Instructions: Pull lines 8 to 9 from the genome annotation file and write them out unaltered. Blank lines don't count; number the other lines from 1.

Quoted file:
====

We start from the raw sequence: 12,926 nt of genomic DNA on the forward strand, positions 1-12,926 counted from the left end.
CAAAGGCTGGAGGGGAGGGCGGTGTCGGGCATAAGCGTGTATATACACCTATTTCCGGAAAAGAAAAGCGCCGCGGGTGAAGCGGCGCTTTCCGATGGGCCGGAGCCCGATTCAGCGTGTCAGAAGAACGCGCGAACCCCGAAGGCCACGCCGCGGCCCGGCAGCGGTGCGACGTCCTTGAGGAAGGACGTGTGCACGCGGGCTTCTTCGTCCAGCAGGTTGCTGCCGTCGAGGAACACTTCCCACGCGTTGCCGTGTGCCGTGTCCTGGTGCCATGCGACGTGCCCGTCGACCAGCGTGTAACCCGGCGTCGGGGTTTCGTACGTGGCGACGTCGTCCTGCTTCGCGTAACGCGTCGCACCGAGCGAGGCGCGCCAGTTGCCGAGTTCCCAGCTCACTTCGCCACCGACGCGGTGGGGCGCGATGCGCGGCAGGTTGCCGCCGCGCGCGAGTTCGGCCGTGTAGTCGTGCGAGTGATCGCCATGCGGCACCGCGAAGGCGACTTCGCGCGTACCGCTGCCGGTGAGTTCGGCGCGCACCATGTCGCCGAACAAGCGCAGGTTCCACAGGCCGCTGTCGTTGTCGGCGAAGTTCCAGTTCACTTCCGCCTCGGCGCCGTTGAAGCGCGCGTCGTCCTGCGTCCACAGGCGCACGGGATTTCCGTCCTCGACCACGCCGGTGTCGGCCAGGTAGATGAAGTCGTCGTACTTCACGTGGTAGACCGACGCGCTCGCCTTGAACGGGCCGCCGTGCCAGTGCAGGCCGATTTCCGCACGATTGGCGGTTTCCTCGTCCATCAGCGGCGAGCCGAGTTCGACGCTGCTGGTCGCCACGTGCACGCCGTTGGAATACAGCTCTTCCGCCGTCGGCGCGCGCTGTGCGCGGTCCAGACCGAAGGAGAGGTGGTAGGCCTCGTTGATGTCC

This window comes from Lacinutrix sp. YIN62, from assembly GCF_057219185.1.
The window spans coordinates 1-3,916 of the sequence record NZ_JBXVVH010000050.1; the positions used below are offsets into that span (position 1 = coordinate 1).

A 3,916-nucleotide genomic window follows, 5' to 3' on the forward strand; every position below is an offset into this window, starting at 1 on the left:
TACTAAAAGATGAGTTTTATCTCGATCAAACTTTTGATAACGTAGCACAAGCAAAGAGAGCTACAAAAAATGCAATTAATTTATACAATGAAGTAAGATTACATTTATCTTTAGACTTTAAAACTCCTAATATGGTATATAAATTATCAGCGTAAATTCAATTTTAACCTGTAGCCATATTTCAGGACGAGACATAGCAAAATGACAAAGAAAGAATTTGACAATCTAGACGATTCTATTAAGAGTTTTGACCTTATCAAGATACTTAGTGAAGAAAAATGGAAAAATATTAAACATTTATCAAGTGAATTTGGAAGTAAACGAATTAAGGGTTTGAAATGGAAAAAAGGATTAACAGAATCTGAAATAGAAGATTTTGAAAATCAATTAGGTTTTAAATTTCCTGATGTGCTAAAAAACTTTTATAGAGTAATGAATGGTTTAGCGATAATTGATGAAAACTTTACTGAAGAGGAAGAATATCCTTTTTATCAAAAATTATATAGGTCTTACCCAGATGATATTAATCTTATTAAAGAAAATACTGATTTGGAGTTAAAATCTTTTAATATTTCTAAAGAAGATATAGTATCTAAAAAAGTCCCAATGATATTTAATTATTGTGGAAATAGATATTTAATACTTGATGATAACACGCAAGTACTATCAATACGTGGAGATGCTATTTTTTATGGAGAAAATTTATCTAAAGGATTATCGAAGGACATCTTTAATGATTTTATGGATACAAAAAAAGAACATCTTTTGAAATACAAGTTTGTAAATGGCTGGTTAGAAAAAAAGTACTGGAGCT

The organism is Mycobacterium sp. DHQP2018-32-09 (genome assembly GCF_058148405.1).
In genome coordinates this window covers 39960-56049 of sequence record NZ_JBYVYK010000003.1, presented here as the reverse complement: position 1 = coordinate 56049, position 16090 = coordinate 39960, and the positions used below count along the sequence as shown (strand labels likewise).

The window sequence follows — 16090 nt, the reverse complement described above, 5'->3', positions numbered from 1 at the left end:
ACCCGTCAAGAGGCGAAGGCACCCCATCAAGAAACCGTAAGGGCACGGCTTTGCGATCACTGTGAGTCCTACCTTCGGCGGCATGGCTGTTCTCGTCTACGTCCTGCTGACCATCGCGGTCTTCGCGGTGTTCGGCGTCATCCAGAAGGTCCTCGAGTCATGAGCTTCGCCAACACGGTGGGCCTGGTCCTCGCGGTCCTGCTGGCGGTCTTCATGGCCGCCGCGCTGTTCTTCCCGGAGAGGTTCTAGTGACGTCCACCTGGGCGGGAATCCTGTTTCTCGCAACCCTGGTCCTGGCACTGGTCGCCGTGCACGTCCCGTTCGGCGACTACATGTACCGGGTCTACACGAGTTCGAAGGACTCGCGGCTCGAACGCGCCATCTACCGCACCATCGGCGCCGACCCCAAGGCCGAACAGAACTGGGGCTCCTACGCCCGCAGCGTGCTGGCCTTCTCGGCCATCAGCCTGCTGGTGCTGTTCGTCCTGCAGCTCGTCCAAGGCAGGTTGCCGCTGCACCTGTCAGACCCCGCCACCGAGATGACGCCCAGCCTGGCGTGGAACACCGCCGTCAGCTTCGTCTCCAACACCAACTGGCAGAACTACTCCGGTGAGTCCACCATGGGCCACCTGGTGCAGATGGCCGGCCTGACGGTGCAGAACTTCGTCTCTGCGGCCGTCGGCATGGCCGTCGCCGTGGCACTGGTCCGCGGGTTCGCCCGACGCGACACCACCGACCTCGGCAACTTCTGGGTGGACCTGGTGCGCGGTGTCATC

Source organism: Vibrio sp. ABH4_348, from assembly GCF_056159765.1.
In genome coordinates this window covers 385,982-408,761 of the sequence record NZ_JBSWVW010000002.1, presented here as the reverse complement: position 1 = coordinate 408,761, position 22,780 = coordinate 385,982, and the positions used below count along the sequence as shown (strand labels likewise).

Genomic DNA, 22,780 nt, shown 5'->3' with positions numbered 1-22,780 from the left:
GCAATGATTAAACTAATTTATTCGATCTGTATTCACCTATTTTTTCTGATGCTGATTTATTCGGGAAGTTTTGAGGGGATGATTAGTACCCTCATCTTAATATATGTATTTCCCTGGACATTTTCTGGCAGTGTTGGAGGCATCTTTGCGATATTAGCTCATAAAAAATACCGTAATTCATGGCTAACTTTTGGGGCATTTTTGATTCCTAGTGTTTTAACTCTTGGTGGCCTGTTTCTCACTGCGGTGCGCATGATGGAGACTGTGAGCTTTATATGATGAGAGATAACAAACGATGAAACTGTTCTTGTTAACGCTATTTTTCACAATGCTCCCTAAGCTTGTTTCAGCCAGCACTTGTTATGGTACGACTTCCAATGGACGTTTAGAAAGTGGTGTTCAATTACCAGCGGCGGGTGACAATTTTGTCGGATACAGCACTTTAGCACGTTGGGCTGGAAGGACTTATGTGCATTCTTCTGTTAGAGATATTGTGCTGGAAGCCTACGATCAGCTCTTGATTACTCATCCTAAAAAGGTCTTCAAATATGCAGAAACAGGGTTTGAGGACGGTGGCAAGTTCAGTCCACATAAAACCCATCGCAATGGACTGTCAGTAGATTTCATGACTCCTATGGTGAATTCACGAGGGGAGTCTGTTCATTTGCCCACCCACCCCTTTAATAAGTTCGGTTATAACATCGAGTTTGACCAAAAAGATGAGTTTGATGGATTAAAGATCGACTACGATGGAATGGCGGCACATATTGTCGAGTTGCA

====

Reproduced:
In genome coordinates this window covers 39960-56049 of sequence record NZ_JBYVYK010000003.1, presented here as the reverse complement: position 1 = coordinate 56049, position 16090 = coordinate 39960, and the positions used below count along the sequence as shown (strand labels likewise).

The window sequence follows — 16090 nt, the reverse complement described above, 5'->3', positions numbered from 1 at the left end: